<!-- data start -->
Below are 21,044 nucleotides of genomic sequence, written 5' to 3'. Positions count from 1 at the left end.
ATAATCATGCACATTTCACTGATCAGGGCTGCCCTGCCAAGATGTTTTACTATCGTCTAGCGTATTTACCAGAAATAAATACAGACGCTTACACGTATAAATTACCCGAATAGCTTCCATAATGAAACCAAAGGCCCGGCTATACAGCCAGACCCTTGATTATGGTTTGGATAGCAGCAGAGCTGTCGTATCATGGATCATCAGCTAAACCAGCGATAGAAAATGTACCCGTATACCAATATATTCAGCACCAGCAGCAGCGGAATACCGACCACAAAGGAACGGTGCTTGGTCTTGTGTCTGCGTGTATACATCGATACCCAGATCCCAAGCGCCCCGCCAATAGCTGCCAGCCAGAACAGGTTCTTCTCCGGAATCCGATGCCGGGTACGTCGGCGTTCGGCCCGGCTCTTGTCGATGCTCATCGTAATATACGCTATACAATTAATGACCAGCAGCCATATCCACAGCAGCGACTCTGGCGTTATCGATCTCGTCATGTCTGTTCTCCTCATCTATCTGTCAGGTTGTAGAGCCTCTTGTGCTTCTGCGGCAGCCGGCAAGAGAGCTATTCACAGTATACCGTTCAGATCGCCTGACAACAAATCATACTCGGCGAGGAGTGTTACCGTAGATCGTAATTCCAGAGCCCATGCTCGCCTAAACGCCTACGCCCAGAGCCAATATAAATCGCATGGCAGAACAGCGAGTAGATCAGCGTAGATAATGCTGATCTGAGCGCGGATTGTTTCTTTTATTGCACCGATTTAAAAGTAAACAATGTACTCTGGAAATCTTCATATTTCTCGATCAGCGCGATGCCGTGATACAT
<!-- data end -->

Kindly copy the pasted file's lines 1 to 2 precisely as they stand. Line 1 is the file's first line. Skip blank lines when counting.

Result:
Below are 21,044 nucleotides of genomic sequence, written 5' to 3'. Positions count from 1 at the left end.
ATAATCATGCACATTTCACTGATCAGGGCTGCCCTGCCAAGATGTTTTACTATCGTCTAGCGTATTTACCAGAAATAAATACAGACGCTTACACGTATAAATTACCCGAATAGCTTCCATAATGAAACCAAAGGCCCGGCTATACAGCCAGACCCTTGATTATGGTTTGGATAGCAGCAGAGCTGTCGTATCATGGATCATCAGCTAAACCAGCGATAGAAAATGTACCCGTATACCAATATATTCAGCACCAGCAGCAGCGGAATACCGACCACAAAGGAACGGTGCTTGGTCTTGTGTCTGCGTGTATACATCGATACCCAGATCCCAAGCGCCCCGCCAATAGCTGCCAGCCAGAACAGGTTCTTCTCCGGAATCCGATGCCGGGTACGTCGGCGTTCGGCCCGGCTCTTGTCGATGCTCATCGTAATATACGCTATACAATTAATGACCAGCAGCCATATCCACAGCAGCGACTCTGGCGTTATCGATCTCGTCATGTCTGTTCTCCTCATCTATCTGTCAGGTTGTAGAGCCTCTTGTGCTTCTGCGGCAGCCGGCAAGAGAGCTATTCACAGTATACCGTTCAGATCGCCTGACAACAAATCATACTCGGCGAGGAGTGTTACCGTAGATCGTAATTCCAGAGCCCATGCTCGCCTAAACGCCTACGCCCAGAGCCAATATAAATCGCATGGCAGAACAGCGAGTAGATCAGCGTAGATAATGCTGATCTGAGCGCGGATTGTTTCTTTTATTGCACCGATTTAAAAGTAAACAATGTACTCTGGAAATCTTCATATTTCTCGATCAGCGCGATGCCGTGATACAT